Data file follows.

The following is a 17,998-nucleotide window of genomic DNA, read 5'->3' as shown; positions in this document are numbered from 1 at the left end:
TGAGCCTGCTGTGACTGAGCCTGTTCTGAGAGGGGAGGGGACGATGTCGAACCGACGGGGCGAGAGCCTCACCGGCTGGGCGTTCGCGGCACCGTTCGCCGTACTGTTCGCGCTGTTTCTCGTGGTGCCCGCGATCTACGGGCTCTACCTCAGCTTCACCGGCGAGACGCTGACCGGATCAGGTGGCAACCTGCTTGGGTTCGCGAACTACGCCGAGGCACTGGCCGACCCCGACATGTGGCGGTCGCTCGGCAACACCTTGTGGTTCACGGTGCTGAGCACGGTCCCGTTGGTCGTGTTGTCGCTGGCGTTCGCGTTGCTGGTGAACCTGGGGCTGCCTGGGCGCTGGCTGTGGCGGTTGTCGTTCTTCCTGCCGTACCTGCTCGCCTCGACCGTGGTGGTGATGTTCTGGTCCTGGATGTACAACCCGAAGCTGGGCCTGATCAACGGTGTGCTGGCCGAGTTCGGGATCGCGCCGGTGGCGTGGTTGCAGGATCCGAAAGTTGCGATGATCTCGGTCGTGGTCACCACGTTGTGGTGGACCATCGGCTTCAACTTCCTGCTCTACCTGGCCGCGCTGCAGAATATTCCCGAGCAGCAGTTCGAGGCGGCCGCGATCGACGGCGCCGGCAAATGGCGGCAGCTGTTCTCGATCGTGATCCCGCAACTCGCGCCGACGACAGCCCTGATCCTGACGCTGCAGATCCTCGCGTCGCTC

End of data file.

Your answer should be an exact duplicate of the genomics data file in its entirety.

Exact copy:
The following is a 17,998-nucleotide window of genomic DNA, read 5'->3' as shown; positions in this document are numbered from 1 at the left end:
TGAGCCTGCTGTGACTGAGCCTGTTCTGAGAGGGGAGGGGACGATGTCGAACCGACGGGGCGAGAGCCTCACCGGCTGGGCGTTCGCGGCACCGTTCGCCGTACTGTTCGCGCTGTTTCTCGTGGTGCCCGCGATCTACGGGCTCTACCTCAGCTTCACCGGCGAGACGCTGACCGGATCAGGTGGCAACCTGCTTGGGTTCGCGAACTACGCCGAGGCACTGGCCGACCCCGACATGTGGCGGTCGCTCGGCAACACCTTGTGGTTCACGGTGCTGAGCACGGTCCCGTTGGTCGTGTTGTCGCTGGCGTTCGCGTTGCTGGTGAACCTGGGGCTGCCTGGGCGCTGGCTGTGGCGGTTGTCGTTCTTCCTGCCGTACCTGCTCGCCTCGACCGTGGTGGTGATGTTCTGGTCCTGGATGTACAACCCGAAGCTGGGCCTGATCAACGGTGTGCTGGCCGAGTTCGGGATCGCGCCGGTGGCGTGGTTGCAGGATCCGAAAGTTGCGATGATCTCGGTCGTGGTCACCACGTTGTGGTGGACCATCGGCTTCAACTTCCTGCTCTACCTGGCCGCGCTGCAGAATATTCCCGAGCAGCAGTTCGAGGCGGCCGCGATCGACGGCGCCGGCAAATGGCGGCAGCTGTTCTCGATCGTGATCCCGCAACTCGCGCCGACGACAGCCCTGATCCTGACGCTGCAGATCCTCGCGTCGCTC